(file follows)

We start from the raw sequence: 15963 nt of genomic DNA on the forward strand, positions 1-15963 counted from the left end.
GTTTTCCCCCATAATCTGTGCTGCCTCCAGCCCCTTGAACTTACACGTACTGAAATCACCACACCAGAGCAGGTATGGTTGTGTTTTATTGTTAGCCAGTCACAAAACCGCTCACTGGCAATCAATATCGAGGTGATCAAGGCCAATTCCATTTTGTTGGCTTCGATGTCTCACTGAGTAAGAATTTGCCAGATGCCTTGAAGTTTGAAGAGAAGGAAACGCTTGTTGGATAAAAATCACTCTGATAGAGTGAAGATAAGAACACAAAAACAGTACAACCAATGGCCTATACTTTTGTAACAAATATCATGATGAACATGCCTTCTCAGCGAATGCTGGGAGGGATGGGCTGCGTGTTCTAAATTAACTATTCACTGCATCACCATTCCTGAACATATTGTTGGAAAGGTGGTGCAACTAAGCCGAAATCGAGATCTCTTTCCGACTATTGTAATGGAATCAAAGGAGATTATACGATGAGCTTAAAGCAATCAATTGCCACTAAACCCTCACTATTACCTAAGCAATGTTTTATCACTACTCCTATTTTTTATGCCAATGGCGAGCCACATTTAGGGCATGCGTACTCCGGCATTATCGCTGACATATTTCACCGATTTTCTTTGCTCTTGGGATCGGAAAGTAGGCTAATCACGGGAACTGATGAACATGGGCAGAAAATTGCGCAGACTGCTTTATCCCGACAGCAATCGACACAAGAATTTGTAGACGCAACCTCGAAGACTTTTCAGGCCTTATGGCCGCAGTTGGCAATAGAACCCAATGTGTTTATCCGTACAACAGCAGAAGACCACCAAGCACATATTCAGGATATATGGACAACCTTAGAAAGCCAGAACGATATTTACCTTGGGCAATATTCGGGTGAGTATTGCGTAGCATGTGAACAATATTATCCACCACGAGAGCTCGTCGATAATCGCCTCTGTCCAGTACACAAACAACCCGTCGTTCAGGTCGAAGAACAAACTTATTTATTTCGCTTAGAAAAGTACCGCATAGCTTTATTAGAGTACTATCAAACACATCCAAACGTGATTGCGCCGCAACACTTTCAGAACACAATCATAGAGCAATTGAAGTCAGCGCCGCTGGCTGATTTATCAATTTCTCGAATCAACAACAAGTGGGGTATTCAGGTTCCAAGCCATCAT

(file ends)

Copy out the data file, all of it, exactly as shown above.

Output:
We start from the raw sequence: 15963 nt of genomic DNA on the forward strand, positions 1-15963 counted from the left end.
GTTTTCCCCCATAATCTGTGCTGCCTCCAGCCCCTTGAACTTACACGTACTGAAATCACCACACCAGAGCAGGTATGGTTGTGTTTTATTGTTAGCCAGTCACAAAACCGCTCACTGGCAATCAATATCGAGGTGATCAAGGCCAATTCCATTTTGTTGGCTTCGATGTCTCACTGAGTAAGAATTTGCCAGATGCCTTGAAGTTTGAAGAGAAGGAAACGCTTGTTGGATAAAAATCACTCTGATAGAGTGAAGATAAGAACACAAAAACAGTACAACCAATGGCCTATACTTTTGTAACAAATATCATGATGAACATGCCTTCTCAGCGAATGCTGGGAGGGATGGGCTGCGTGTTCTAAATTAACTATTCACTGCATCACCATTCCTGAACATATTGTTGGAAAGGTGGTGCAACTAAGCCGAAATCGAGATCTCTTTCCGACTATTGTAATGGAATCAAAGGAGATTATACGATGAGCTTAAAGCAATCAATTGCCACTAAACCCTCACTATTACCTAAGCAATGTTTTATCACTACTCCTATTTTTTATGCCAATGGCGAGCCACATTTAGGGCATGCGTACTCCGGCATTATCGCTGACATATTTCACCGATTTTCTTTGCTCTTGGGATCGGAAAGTAGGCTAATCACGGGAACTGATGAACATGGGCAGAAAATTGCGCAGACTGCTTTATCCCGACAGCAATCGACACAAGAATTTGTAGACGCAACCTCGAAGACTTTTCAGGCCTTATGGCCGCAGTTGGCAATAGAACCCAATGTGTTTATCCGTACAACAGCAGAAGACCACCAAGCACATATTCAGGATATATGGACAACCTTAGAAAGCCAGAACGATATTTACCTTGGGCAATATTCGGGTGAGTATTGCGTAGCATGTGAACAATATTATCCACCACGAGAGCTCGTCGATAATCGCCTCTGTCCAGTACACAAACAACCCGTCGTTCAGGTCGAAGAACAAACTTATTTATTTCGCTTAGAAAAGTACCGCATAGCTTTATTAGAGTACTATCAAACACATCCAAACGTGATTGCGCCGCAACACTTTCAGAACACAATCATAGAGCAATTGAAGTCAGCGCCGCTGGCTGATTTATCAATTTCTCGAATCAACAACAAGTGGGGTATTCAGGTTCCAAGCCATCAT